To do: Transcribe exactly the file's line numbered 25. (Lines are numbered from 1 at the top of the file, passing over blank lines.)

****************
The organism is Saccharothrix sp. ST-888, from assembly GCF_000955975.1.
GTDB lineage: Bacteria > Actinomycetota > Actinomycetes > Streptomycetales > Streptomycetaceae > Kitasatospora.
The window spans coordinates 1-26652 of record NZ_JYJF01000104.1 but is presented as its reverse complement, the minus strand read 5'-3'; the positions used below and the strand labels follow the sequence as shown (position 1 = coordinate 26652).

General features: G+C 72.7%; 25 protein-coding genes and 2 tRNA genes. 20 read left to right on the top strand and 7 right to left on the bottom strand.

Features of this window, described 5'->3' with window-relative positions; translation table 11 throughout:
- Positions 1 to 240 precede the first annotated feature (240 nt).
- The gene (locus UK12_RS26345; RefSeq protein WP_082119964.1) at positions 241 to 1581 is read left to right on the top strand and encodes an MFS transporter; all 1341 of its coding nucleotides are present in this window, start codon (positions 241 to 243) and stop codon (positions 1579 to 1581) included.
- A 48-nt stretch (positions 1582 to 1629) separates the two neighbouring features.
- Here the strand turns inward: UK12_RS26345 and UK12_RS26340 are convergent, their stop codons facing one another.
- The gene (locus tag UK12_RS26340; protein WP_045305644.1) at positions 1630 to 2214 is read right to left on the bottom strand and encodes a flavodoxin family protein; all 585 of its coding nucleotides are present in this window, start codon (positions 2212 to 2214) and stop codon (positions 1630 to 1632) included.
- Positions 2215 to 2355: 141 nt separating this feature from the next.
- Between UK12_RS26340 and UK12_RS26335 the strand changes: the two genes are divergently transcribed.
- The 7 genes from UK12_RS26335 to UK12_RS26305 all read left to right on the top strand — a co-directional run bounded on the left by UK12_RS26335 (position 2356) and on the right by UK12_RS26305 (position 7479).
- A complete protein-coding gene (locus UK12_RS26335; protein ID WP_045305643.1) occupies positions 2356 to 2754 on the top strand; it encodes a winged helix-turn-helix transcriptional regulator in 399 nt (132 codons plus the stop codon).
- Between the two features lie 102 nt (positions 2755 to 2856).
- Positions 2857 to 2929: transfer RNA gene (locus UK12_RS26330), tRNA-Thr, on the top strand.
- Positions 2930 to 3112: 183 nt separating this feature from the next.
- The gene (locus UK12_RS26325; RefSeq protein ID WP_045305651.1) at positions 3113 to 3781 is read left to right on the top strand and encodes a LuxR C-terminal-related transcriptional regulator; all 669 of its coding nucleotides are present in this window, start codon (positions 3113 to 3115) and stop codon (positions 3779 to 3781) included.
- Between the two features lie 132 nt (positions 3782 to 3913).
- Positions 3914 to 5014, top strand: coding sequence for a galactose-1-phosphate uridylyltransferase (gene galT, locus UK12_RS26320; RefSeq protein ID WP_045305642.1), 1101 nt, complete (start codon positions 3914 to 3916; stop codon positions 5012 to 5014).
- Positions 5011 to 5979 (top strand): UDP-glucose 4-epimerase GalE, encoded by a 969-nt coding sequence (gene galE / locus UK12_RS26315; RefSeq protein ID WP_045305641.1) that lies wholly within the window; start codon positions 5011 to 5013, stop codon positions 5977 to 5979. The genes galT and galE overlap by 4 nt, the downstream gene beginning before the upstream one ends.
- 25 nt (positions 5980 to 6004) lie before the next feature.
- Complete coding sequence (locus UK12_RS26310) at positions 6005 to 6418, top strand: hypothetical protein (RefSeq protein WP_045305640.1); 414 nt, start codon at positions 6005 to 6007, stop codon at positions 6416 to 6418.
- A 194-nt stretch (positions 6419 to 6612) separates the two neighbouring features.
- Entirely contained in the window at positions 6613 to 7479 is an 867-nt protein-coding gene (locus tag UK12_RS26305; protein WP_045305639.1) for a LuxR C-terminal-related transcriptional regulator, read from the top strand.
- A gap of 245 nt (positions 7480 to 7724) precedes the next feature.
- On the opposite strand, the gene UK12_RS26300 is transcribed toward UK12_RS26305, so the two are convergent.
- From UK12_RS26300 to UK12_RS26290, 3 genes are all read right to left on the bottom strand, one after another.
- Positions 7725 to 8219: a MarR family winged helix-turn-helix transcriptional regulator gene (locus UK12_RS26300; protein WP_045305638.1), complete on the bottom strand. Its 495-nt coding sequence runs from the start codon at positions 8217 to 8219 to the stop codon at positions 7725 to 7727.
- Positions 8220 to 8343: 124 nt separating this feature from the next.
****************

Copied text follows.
- Entirely contained in the window at positions 6613 to 7479 is an 867-nt protein-coding gene (locus tag UK12_RS26305; protein WP_045305639.1) for a LuxR C-terminal-related transcriptional regulator, read from the top strand.